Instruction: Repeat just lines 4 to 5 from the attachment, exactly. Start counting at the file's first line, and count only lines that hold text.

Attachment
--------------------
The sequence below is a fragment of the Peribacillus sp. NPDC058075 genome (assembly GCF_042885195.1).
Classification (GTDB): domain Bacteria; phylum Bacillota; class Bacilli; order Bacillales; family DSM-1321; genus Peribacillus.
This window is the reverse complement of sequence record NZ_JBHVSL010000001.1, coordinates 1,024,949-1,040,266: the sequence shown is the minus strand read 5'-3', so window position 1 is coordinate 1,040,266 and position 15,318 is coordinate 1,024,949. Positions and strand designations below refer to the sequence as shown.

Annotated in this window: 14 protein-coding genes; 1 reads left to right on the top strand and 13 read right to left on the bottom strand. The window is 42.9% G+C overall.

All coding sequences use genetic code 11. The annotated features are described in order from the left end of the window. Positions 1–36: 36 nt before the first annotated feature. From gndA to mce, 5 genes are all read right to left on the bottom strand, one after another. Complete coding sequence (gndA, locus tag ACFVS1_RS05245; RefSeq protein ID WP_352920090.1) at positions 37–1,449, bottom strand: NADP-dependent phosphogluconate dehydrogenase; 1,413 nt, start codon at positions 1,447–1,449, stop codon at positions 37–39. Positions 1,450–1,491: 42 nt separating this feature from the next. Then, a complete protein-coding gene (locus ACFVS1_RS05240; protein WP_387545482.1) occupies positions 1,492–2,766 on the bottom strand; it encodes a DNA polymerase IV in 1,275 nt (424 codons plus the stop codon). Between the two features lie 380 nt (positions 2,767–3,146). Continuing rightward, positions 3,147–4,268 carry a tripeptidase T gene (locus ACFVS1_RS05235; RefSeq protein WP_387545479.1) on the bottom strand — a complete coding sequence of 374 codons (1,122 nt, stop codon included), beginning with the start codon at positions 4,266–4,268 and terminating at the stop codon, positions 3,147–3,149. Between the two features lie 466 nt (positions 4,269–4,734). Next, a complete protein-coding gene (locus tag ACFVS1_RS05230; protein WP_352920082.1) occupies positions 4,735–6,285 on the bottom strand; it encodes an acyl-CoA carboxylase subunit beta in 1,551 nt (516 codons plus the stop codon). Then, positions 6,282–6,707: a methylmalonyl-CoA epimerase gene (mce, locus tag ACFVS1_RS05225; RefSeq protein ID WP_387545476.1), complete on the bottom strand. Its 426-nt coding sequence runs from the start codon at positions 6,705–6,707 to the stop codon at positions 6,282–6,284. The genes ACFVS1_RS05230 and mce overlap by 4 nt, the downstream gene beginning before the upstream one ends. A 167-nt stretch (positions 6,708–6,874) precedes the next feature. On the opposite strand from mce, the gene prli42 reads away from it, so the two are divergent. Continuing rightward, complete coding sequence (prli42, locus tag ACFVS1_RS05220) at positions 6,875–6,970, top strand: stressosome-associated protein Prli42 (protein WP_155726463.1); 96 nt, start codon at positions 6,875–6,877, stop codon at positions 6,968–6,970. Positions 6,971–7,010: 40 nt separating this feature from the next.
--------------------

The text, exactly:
Annotated in this window: 14 protein-coding genes; 1 reads left to right on the top strand and 13 read right to left on the bottom strand. The window is 42.9% G+C overall.

All coding sequences use genetic code 11. The annotated features are described in order from the left end of the window. Positions 1–36: 36 nt before the first annotated feature. From gndA to mce, 5 genes are all read right to left on the bottom strand, one after another. Complete coding sequence (gndA, locus tag ACFVS1_RS05245; RefSeq protein ID WP_352920090.1) at positions 37–1,449, bottom strand: NADP-dependent phosphogluconate dehydrogenase; 1,413 nt, start codon at positions 1,447–1,449, stop codon at positions 37–39. Positions 1,450–1,491: 42 nt separating this feature from the next. Then, a complete protein-coding gene (locus ACFVS1_RS05240; protein WP_387545482.1) occupies positions 1,492–2,766 on the bottom strand; it encodes a DNA polymerase IV in 1,275 nt (424 codons plus the stop codon). Between the two features lie 380 nt (positions 2,767–3,146). Continuing rightward, positions 3,147–4,268 carry a tripeptidase T gene (locus ACFVS1_RS05235; RefSeq protein WP_387545479.1) on the bottom strand — a complete coding sequence of 374 codons (1,122 nt, stop codon included), beginning with the start codon at positions 4,266–4,268 and terminating at the stop codon, positions 3,147–3,149. Between the two features lie 466 nt (positions 4,269–4,734). Next, a complete protein-coding gene (locus tag ACFVS1_RS05230; protein WP_352920082.1) occupies positions 4,735–6,285 on the bottom strand; it encodes an acyl-CoA carboxylase subunit beta in 1,551 nt (516 codons plus the stop codon). Then, positions 6,282–6,707: a methylmalonyl-CoA epimerase gene (mce, locus tag ACFVS1_RS05225; RefSeq protein ID WP_387545476.1), complete on the bottom strand. Its 426-nt coding sequence runs from the start codon at positions 6,705–6,707 to the stop codon at positions 6,282–6,284. The genes ACFVS1_RS05230 and mce overlap by 4 nt, the downstream gene beginning before the upstream one ends. A 167-nt stretch (positions 6,708–6,874) precedes the next feature. On the opposite strand from mce, the gene prli42 reads away from it, so the two are divergent. Continuing rightward, complete coding sequence (prli42, locus tag ACFVS1_RS05220) at positions 6,875–6,970, top strand: stressosome-associated protein Prli42 (protein WP_155726463.1); 96 nt, start codon at positions 6,875–6,877, stop codon at positions 6,968–6,970. Positions 6,971–7,010: 40 nt separating this feature from the next.